Snap, Crackle and Pop: Why are my joints popping and making noise?
We’ve all heard our joints popping. But is all that cracking and creaking normal or a sign that your joints are yelling for help?
The good news is your snap, crackle, and pop is usually a harmless byproduct of joint movement. A common cause of joint cracking is gas – carbon dioxide gas, that is. Synovial fluid, which contains dissolved gasses, provides lubrication and nourishment to the joint. When the joint ligaments are stretched, the pressure in the joint changes and releases carbon dioxide bubbles which make a cracking sound when burst. You may even notice a temporary increase in the range of motion in the joint after the pop.
Another common benign cause of popping doesn’t actually come from the joint. It occurs during movement when the tendons and ligaments that support the joint shift position, making a snapping noise when they return to normal position.
Common joint cracking can even be a good thing — it can keep joints from stiffening. When motion is decreased, joints lose function. That said, you’ll want to avoid forcing a crack because repeatedly wrenching against natural range of motion can damage the joint tissue and may cause problems in the supporting framework, such as your back.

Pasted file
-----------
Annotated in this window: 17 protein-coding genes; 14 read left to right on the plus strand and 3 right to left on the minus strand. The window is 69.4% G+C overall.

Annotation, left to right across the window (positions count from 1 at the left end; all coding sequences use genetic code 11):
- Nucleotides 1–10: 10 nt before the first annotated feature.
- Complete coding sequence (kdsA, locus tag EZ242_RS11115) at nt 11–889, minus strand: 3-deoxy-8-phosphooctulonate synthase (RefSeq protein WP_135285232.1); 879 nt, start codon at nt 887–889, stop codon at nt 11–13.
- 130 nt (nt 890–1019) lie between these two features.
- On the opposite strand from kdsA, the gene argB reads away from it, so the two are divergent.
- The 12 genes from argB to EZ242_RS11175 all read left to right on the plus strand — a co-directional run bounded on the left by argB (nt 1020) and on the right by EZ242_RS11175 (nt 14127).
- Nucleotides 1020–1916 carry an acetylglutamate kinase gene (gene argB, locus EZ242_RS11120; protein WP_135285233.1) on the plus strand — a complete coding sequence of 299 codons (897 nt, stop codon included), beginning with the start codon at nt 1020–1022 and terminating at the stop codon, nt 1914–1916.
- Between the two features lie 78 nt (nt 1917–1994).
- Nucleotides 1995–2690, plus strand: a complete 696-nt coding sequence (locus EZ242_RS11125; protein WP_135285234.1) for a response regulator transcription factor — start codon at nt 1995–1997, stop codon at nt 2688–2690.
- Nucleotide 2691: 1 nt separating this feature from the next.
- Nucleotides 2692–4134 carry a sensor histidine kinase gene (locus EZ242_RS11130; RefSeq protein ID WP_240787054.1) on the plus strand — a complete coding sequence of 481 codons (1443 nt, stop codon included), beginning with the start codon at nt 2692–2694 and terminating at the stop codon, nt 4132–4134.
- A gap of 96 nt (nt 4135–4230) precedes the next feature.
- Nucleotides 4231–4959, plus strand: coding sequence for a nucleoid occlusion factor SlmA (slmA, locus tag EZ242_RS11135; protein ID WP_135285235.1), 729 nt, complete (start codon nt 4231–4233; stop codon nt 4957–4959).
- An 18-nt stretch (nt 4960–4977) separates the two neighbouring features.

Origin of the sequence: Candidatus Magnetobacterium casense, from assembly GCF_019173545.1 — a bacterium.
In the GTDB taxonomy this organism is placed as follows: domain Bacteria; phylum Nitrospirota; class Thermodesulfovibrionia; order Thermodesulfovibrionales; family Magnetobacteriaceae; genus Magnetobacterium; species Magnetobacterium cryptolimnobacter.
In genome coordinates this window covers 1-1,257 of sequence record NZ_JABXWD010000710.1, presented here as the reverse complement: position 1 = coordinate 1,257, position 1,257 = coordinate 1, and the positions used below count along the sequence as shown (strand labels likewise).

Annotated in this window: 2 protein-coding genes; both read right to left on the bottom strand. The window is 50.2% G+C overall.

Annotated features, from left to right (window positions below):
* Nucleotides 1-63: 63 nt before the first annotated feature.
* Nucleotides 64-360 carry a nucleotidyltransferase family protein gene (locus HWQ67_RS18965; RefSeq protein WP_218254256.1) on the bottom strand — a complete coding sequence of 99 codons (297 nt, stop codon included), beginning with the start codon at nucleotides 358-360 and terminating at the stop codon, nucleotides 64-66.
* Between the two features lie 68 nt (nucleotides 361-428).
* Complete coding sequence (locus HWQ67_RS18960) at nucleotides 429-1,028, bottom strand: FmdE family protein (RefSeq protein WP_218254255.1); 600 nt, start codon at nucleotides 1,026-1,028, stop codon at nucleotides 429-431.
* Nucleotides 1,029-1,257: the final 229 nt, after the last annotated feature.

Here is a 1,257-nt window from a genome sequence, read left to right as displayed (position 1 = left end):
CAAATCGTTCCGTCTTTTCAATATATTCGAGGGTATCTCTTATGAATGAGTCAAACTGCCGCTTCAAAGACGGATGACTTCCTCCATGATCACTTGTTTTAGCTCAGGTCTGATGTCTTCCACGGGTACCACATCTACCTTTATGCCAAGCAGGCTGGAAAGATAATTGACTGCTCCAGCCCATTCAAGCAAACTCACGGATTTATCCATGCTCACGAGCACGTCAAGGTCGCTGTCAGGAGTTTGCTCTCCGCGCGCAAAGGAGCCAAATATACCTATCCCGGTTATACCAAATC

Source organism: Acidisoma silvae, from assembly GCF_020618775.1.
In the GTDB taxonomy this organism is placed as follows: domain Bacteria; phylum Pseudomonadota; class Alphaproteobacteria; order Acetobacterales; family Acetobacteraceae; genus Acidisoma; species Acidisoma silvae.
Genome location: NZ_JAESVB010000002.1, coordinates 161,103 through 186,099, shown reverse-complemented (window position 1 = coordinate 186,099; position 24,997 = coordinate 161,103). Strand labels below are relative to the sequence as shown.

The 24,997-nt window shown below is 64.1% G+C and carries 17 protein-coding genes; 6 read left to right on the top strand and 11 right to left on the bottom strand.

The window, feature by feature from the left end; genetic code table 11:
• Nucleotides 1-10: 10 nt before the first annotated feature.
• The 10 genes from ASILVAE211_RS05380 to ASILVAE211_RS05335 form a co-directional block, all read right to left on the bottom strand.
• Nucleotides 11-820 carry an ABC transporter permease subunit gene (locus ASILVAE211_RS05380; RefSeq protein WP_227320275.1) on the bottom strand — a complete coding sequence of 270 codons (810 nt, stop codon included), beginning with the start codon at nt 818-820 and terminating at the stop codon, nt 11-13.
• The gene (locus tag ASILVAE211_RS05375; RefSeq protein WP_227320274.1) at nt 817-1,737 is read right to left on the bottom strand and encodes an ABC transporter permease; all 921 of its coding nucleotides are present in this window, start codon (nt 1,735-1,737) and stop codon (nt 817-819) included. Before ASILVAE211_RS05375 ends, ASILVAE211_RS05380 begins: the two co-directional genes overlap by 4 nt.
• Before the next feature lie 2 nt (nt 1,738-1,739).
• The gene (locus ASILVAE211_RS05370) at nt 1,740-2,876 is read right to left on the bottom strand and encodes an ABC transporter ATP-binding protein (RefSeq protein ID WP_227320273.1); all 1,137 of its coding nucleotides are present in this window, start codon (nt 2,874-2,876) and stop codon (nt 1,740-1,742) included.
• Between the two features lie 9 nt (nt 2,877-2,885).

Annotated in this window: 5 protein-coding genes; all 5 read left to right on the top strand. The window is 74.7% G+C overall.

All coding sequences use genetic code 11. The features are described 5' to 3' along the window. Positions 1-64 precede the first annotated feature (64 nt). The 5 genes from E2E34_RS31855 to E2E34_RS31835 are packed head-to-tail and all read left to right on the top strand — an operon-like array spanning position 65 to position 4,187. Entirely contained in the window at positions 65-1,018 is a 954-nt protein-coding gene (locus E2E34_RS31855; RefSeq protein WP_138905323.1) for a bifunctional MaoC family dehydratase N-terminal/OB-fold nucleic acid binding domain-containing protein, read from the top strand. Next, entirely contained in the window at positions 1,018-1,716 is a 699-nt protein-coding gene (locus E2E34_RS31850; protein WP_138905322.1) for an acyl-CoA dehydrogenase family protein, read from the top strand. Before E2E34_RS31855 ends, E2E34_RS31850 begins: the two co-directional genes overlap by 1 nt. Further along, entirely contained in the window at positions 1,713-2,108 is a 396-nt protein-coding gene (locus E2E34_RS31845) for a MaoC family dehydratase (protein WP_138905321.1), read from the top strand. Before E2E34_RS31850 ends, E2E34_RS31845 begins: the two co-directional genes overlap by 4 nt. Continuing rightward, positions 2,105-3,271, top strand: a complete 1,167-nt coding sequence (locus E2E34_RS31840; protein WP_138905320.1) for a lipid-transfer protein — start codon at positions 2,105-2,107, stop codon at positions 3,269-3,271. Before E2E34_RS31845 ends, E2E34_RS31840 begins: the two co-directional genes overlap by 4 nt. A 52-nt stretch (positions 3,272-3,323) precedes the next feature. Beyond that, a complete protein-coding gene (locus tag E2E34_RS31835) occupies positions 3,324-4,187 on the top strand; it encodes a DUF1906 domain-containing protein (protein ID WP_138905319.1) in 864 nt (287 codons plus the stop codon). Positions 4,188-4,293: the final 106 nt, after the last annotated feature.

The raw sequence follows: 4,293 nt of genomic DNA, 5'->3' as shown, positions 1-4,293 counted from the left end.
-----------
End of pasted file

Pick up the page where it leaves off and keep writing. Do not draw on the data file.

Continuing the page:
Not all joint sounds are so innocent, however. If you hear crunching, grinding, or clunky noises, this could be an indication of cartilage damage resulting from a myriad of catalysts including injury, overuse, aging, or onset of arthritis. Without other systems such as pain, swelling or instability, these noises are usually harmless, but consulting a doctor is always a safe bet if you’re concerned.
The potential for noise resulting from joint degeneration increases as cartilage (the cushion in your joint) begins to wear down from years of use, which can lead to joint inflammation and pain. Inverted decompression can help maintain joint health as you age, aiding in joint lubrication by altering the pressure and suction forces within the joint. This helps to stimulate the synovial fluid that nourishes the cartilage and enhance shock absorption. Mobilization and gentle loading of ligaments can help to increase the collagen content of the tissue, which results in increased ligament strength. Strong ligaments and muscles are vital for proper joint support, and help to protect against injury.
Just as you brush your teeth every day to maintain your dental health, you should attend to the health of your spine and weight-bearing joints with a healthy routine.